Understanding Degenerative Disc Disease

Degenerative disc disease and related conditions are some of the most common causes of low back and neck pain. Understanding these diseases is the first step toward effective treatment.
The spine is an interdependent system of 34 vertebrae, more than 100 joints, 120 muscles, and 23 discs. Our discs are designed to provide cushioning between the vertebrae, and provide us with flexibility and range of motion. Unlike muscles, our discs have a minimal blood supply. When structures in our body are injured, blood supplies the healing nutrients and oxygen needed for repair and healing. This means that once a spinal disc is injured, it cannot repair itself the way our muscles can.

Affected discs may be located in the neck (cervical spine), middle of the spine (thoracic spine), or in the lower back (lumbar spine). Once we suffer an injury to a disc, it degenerates in three general stages that may occur over a period of 20 to 30 years:

  • Dysfunction caused by the pain of the injury.
  • A long phase of relative instability at the vertebral segment cushioned by the injured disc, causing intermittent back pain.
  • Re-stabilization of the injured disc accompanied by a decrease in episodes of back pain.

Demographic studies show that degenerative disc disease causes less back pain for elderly adults than it does for adults between the ages of 30 and 50. However, disc degeneration can lead to the onset of other spinal conditions that do cause back pain for elderly adults. These conditions include:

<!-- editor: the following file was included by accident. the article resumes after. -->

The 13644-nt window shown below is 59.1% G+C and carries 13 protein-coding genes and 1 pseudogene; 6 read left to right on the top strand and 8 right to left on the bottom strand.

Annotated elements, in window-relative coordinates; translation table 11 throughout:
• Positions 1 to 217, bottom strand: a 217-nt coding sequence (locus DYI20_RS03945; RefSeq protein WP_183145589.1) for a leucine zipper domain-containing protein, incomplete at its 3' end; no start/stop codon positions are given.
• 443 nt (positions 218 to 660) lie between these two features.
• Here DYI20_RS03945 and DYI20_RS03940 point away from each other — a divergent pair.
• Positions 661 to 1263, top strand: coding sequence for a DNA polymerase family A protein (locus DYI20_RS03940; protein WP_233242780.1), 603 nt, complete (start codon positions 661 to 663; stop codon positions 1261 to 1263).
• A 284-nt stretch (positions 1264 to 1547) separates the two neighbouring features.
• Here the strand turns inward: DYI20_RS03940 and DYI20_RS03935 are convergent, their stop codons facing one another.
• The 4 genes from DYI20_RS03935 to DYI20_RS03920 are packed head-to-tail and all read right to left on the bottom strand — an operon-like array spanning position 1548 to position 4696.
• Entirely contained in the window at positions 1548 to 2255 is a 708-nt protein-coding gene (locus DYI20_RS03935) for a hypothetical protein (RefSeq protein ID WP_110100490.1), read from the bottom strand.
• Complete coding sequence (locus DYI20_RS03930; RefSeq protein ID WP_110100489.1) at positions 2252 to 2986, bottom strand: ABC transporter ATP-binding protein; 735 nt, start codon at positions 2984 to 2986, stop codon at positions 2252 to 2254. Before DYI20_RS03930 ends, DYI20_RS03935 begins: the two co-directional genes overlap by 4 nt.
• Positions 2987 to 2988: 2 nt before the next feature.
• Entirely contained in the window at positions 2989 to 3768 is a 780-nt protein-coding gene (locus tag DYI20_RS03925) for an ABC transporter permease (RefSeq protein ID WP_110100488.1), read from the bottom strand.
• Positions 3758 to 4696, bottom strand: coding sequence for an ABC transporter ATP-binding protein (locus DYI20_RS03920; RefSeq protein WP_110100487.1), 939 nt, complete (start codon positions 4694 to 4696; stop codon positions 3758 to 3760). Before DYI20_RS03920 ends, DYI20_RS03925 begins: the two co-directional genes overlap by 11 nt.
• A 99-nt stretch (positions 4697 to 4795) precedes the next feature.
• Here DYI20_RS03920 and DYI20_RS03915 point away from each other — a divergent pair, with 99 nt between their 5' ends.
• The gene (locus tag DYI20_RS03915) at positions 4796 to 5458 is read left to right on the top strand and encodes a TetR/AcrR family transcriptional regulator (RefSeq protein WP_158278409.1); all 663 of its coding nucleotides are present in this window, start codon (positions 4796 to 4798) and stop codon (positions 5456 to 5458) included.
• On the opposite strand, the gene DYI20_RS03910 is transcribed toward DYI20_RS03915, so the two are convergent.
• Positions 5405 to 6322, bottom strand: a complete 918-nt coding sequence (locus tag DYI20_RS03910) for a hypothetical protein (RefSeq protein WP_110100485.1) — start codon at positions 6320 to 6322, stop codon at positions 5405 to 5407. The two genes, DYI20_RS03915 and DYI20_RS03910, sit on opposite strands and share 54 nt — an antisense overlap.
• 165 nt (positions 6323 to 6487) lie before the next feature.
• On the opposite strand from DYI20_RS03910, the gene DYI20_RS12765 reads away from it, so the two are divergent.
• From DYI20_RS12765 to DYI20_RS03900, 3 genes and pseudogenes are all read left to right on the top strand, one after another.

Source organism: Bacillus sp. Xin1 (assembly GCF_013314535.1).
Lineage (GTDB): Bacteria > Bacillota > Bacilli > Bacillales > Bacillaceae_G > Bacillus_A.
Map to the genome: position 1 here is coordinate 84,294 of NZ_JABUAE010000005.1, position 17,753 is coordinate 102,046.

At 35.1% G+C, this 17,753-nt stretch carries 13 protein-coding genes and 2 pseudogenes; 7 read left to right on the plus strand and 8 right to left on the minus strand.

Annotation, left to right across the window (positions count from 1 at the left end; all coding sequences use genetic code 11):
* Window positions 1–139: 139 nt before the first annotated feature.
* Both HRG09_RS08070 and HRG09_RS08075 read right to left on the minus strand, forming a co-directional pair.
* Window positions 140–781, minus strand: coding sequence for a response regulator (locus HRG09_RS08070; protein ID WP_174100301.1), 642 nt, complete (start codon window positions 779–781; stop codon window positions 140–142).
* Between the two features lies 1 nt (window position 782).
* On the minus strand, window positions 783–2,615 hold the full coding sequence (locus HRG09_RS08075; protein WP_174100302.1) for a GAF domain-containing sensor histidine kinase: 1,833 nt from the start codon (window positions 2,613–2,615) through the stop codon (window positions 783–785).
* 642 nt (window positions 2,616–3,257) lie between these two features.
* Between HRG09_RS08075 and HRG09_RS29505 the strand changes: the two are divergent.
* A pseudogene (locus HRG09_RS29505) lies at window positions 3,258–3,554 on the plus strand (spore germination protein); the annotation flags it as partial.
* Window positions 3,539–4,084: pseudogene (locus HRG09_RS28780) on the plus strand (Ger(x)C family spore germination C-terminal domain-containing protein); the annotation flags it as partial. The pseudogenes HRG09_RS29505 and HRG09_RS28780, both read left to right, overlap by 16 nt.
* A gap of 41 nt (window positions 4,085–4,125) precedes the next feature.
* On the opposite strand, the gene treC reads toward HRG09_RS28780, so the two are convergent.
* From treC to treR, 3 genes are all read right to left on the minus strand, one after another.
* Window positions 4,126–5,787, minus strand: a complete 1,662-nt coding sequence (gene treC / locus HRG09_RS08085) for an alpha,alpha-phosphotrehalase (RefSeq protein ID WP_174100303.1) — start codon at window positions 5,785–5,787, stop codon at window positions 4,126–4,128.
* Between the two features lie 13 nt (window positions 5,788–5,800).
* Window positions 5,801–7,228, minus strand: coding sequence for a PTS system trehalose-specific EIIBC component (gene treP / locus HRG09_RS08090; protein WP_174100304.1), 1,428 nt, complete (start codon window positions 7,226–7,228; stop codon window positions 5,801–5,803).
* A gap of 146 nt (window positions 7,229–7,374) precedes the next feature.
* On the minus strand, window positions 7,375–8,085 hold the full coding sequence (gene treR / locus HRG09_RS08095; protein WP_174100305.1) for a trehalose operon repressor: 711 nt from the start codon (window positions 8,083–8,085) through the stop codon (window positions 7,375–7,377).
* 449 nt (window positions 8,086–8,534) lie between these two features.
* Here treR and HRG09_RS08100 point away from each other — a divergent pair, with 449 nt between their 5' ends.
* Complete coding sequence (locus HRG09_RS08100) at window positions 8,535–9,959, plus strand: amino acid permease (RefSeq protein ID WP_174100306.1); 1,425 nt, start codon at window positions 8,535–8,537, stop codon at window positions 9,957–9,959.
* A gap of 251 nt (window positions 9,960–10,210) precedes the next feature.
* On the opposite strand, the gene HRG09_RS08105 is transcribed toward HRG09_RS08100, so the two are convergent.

• Spinal stenosis. This form of spinal degeneration can occur in the cervical or lumbar spine. It causes the spinal nerve roots to be compressed, and can cause tingling, weakness, or numbness—the symptoms of sciatica.
  • Osteoarthritis. This disease causes a breakdown of the cartilage between the facet joints located in the back of the spine. The facet joints become inflamed, and back motion and flexibility decrease. Over time, bone spurs typically form on the facet joints in response to joint instability.
  • Spondylolisthesis. When the facet joints degenerate significantly, they can become mechanically ineffective, causing one vertebra to slip out of place, causing back pain and/or leg pain.

Depending on the diagnosis, Minnesota Occupational health physicians may refer patients to a specialist at Summit Orthopedics. Summit’s back specialists diagnose spinal problems and design custom treatment plans built on a conservative, non-surgical approach. Most patients find relief through treatments including guided injections, specialized physical therapy, biofeedback, exercise, activity modification, and medication. When conservative care does not relieve symptoms, surgical options are discussed. Patients and their care team will determine the best course of action.

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